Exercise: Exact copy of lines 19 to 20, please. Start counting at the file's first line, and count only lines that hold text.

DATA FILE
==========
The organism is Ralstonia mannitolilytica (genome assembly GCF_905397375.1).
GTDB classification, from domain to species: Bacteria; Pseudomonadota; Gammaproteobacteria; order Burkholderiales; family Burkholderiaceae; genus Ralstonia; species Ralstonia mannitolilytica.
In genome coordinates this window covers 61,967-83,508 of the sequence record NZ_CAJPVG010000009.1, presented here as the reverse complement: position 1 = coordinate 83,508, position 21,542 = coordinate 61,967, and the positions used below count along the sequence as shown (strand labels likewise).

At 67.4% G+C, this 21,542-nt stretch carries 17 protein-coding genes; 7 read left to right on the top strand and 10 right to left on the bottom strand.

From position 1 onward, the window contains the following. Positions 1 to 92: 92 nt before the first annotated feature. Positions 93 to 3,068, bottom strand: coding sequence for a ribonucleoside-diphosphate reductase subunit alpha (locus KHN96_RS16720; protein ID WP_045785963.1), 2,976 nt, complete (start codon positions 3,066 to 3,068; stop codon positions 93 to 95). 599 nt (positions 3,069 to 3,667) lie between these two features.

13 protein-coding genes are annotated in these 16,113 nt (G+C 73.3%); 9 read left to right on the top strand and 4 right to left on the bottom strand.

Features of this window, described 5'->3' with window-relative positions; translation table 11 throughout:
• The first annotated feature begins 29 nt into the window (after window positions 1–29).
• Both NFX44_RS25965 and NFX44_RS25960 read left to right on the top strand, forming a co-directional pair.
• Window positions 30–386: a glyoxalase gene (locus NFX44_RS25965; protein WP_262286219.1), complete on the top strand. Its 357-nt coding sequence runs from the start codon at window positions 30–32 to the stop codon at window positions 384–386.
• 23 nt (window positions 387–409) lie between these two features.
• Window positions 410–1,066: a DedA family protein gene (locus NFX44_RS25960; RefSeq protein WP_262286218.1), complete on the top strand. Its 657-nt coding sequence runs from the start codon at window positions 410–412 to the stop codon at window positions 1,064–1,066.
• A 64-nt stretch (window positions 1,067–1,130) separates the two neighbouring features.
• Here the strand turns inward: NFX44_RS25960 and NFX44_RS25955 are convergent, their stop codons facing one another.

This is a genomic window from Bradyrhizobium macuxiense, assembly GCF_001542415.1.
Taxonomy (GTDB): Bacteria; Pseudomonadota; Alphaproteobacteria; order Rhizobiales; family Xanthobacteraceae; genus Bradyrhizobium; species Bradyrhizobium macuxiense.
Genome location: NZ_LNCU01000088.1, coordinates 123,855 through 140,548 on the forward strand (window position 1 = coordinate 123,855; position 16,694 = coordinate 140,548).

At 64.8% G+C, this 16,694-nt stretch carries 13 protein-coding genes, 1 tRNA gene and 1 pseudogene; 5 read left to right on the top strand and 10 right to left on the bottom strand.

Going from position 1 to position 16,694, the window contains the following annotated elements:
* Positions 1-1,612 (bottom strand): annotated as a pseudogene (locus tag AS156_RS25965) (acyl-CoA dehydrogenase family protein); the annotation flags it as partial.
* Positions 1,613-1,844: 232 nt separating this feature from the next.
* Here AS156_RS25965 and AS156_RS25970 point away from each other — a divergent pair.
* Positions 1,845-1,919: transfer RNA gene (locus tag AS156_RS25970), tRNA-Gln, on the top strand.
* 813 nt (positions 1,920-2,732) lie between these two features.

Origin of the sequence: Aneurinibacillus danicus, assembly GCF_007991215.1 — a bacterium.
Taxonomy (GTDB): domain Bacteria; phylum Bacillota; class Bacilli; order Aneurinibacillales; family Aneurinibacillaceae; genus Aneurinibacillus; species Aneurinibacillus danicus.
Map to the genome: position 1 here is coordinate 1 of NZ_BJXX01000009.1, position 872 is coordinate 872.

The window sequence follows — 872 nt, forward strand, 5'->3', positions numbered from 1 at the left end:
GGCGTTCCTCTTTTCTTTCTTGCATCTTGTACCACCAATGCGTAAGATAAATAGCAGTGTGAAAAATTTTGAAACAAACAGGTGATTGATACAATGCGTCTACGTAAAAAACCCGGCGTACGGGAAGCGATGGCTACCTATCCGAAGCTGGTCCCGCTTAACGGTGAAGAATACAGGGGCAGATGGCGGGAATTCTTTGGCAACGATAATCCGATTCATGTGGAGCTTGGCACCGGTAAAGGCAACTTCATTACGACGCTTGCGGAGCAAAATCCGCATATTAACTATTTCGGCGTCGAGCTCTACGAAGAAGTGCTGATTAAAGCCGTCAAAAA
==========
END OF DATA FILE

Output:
Going from position 1 to position 16,694, the window contains the following annotated elements:
* Positions 1-1,612 (bottom strand): annotated as a pseudogene (locus tag AS156_RS25965) (acyl-CoA dehydrogenase family protein); the annotation flags it as partial.